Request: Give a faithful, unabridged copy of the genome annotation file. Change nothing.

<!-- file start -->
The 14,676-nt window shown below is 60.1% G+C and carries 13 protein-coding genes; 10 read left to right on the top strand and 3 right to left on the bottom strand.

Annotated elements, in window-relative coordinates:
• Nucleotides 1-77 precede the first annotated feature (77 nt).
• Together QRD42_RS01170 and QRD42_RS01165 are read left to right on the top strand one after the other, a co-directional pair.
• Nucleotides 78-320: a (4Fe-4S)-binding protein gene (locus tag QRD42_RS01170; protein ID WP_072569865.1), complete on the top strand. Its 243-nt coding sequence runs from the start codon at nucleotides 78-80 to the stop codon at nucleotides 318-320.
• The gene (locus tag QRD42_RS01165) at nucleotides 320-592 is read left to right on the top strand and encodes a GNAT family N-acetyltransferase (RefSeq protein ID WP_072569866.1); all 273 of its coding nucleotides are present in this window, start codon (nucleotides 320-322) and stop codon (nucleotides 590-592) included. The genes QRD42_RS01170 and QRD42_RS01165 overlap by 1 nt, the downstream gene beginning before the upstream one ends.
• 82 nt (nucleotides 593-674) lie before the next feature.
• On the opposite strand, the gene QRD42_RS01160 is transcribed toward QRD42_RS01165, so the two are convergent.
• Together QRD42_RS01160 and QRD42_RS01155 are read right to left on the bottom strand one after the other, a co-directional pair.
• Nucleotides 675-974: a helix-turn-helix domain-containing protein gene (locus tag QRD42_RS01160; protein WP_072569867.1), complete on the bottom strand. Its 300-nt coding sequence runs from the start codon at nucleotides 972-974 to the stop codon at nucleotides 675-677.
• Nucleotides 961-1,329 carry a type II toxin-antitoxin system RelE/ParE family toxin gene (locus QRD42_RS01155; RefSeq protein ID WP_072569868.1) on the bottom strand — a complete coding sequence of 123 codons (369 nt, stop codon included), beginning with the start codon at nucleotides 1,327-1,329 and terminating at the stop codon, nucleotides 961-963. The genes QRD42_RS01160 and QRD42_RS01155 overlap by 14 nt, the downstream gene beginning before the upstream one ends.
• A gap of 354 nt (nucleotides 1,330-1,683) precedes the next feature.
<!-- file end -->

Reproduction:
The 14,676-nt window shown below is 60.1% G+C and carries 13 protein-coding genes; 10 read left to right on the top strand and 3 right to left on the bottom strand.

Annotated elements, in window-relative coordinates:
• Nucleotides 1-77 precede the first annotated feature (77 nt).
• Together QRD42_RS01170 and QRD42_RS01165 are read left to right on the top strand one after the other, a co-directional pair.
• Nucleotides 78-320: a (4Fe-4S)-binding protein gene (locus tag QRD42_RS01170; protein ID WP_072569865.1), complete on the top strand. Its 243-nt coding sequence runs from the start codon at nucleotides 78-80 to the stop codon at nucleotides 318-320.
• The gene (locus tag QRD42_RS01165) at nucleotides 320-592 is read left to right on the top strand and encodes a GNAT family N-acetyltransferase (RefSeq protein ID WP_072569866.1); all 273 of its coding nucleotides are present in this window, start codon (nucleotides 320-322) and stop codon (nucleotides 590-592) included. The genes QRD42_RS01170 and QRD42_RS01165 overlap by 1 nt, the downstream gene beginning before the upstream one ends.
• 82 nt (nucleotides 593-674) lie before the next feature.
• On the opposite strand, the gene QRD42_RS01160 is transcribed toward QRD42_RS01165, so the two are convergent.
• Together QRD42_RS01160 and QRD42_RS01155 are read right to left on the bottom strand one after the other, a co-directional pair.
• Nucleotides 675-974: a helix-turn-helix domain-containing protein gene (locus tag QRD42_RS01160; protein WP_072569867.1), complete on the bottom strand. Its 300-nt coding sequence runs from the start codon at nucleotides 972-974 to the stop codon at nucleotides 675-677.
• Nucleotides 961-1,329 carry a type II toxin-antitoxin system RelE/ParE family toxin gene (locus QRD42_RS01155; RefSeq protein ID WP_072569868.1) on the bottom strand — a complete coding sequence of 123 codons (369 nt, stop codon included), beginning with the start codon at nucleotides 1,327-1,329 and terminating at the stop codon, nucleotides 961-963. The genes QRD42_RS01160 and QRD42_RS01155 overlap by 14 nt, the downstream gene beginning before the upstream one ends.
• A gap of 354 nt (nucleotides 1,330-1,683) precedes the next feature.